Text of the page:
The following rank structure prevailed in World War II and through the Korean War. Armed Forces unification altered things significantly in the 1960s, and other changes have occurred as the Canadian military has become more closely linked with that of the United States. There are any number of websites that will allow the reader to explore the niceties of current and former rank structures.
Navy Army Air Force
Ordinary Seaman – OS Private – Pte* Aircraftman 2 – AC2
Able Seaman – AB Aircraftman 1 – AC1
Leading Seaman – LS Lance Corporal – LCpl* Leading Aircraftman – LAC*
Corporal – Cpl* Corporal – Cpl
Petty Officer – PO Sergeant – Sgt* Sergeant – Sgt
Chief Petty Officer – CPO Staff Sergeant – SSgt Flight Sergeant – F/S
Warrant Officer 2 – WO2 Warrant Officer 2 – WO2
Warrant Officer – WO Warrant Officer 1 – WO1 Warrant Officer 1 – WO1
Midshipman Second Lieutenant – 2Lt Pilot Officer – P/O
Sub Lieutenant – SLt Lieutenant – Lt Flying Officer – F/O
Lieutenant – Lt Captain – Capt Flight Lieutenant – F/L
Lieutenant Commander – LCdr Major – Maj Squadron Leader – S/L
Commander Lieutenant Colonel – LtCol Wing Commander – W/C
Captain – Capt Colonel – Col Group Captain – G/C
Commodore Brigadier Air Commodore – A/C
Rear Admiral – RAdm Major General Air Vice Marshal – AVM
Vice Admiral Lieutenant General Air Marshal
Admiral General – Gen Air Chief Marshal
* Several branches of the Army have their own designations for the rank of Private:
Craftsman – Cfn a member of the Royal Canadian Electrical & Mechanical Engineers
Fusilier – Fus originally a member of a regiment armed with light muskets
Guardsman – Gdsm a member of a Guards regiment (armoured)
Gunner – Gnr a member of an Artillery regiment
Rifleman – Rfn a member of a Rifles regiment
Sapper – Spr a member of the Royal Canadian Engineers etc.
Signalman – Sgm a member of the Royal Canadian Corps of Signals
Trooper – Tpr a member of an Armoured Corps regiment
In addition, the equivalents to Lance Corporal and Corporal in Artillery regiments are Lance Bombardier – LBdr and Bombardier – Bdr. Also, the RCAF used the rank of Leading Airwoman – LAW for members of its Women’s Division.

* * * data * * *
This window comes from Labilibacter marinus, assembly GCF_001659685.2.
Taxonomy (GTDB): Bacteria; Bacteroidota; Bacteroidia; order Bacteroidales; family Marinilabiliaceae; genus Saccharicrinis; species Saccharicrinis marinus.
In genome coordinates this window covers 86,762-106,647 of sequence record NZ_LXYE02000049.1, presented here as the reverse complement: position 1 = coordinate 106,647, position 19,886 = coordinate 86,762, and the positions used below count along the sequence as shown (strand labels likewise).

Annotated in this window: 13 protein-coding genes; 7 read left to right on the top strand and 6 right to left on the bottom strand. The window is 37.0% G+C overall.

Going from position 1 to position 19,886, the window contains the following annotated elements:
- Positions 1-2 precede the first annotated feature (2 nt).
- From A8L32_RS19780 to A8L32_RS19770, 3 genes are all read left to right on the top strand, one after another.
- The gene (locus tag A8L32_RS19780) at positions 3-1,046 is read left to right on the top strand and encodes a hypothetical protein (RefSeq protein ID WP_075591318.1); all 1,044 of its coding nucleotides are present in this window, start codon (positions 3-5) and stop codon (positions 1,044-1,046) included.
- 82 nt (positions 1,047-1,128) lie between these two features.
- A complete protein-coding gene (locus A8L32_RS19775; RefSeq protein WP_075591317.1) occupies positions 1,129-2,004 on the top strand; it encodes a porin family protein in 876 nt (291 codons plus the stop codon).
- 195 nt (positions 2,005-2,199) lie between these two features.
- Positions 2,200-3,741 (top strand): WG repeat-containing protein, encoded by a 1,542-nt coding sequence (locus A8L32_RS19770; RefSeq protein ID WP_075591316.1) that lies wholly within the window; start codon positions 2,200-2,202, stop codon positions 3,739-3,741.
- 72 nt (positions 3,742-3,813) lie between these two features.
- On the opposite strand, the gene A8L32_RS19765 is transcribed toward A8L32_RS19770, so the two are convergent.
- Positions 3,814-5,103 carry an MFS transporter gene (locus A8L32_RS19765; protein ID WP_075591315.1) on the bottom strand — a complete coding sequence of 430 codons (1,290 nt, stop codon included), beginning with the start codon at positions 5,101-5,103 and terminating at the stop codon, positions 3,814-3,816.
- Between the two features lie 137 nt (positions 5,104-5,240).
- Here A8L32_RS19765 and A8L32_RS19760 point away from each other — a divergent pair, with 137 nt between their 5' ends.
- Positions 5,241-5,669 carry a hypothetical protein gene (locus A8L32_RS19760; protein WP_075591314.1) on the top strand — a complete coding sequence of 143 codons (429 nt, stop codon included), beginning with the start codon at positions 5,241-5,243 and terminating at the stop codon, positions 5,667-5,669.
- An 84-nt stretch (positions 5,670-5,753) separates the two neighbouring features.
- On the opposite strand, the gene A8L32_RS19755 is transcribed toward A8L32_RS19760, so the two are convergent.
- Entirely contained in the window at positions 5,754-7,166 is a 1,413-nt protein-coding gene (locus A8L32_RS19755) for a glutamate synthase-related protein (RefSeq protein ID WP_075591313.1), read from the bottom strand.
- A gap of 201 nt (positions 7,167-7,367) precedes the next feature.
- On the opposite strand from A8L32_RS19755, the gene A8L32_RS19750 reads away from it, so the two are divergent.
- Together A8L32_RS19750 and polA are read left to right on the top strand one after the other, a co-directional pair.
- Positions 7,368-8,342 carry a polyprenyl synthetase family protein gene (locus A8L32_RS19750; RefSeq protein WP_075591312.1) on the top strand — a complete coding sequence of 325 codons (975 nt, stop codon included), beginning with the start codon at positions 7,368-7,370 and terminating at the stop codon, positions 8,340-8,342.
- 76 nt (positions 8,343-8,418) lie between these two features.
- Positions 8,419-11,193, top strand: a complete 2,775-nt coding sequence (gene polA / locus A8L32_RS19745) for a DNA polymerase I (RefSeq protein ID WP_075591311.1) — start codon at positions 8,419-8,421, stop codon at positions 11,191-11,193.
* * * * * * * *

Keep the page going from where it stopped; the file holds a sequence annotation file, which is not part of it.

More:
Most Army regiments also used the rank of Lance Sergeant – LSgt, which could best be considered as an acting Sergeant. Interestingly, that rank has been replaced in the modern Army with that of Master Corporal, an Americanization that this former Lieutenant in the Canadian Army deplores but can do nothing about.
In any discussion of ranks, it is also worth noting that young men and women who joined the RCAF before or during World War II tended to climb much higher up the ladder than did their Navy and Army cousins. The average foot soldier had less chance of making Lance Corporal than an Air Force type had of being commissioned as an officer – particularly if he was aircrew. The vast majority of Pilot Officers in the RCAF would never have made Corporal in the Army, and this was a matter of considerable resentment among soldiers who were quite aware that the flyboys had the glory, but only they could actually win the war.
It should be noted that a good many service personel are better known by their positions rather than their ranks. For example, one can find a Company Sergeant Major – CSM or a Battery Quartermaster Sergeant – BQMS in the Army, and Navy ratings typically appear as Motor Mechanics, Stokers, Cooks, Engine Room Artificers, etc. While these titles appear in the text, the headings for each casualty use their ranks. In the examples cited, they are WO2 and Sgt, and seamen have been labelled as Ordinary Seamen – OS, Able Seamen – AB or Leading Seamen – LS.
Finally, the comparative ranks tabulated above are those in use during World War II and for twenty years or so thereafter, but there has been some evolution since. For example brigadiers are now brigadier generals, lieutenant colonel is now abbreviated LCol and new NCOs have come on the scene: Master Corporal – MCpl, Master Sergeant – MSgt and Master Warrant Officer – MWO.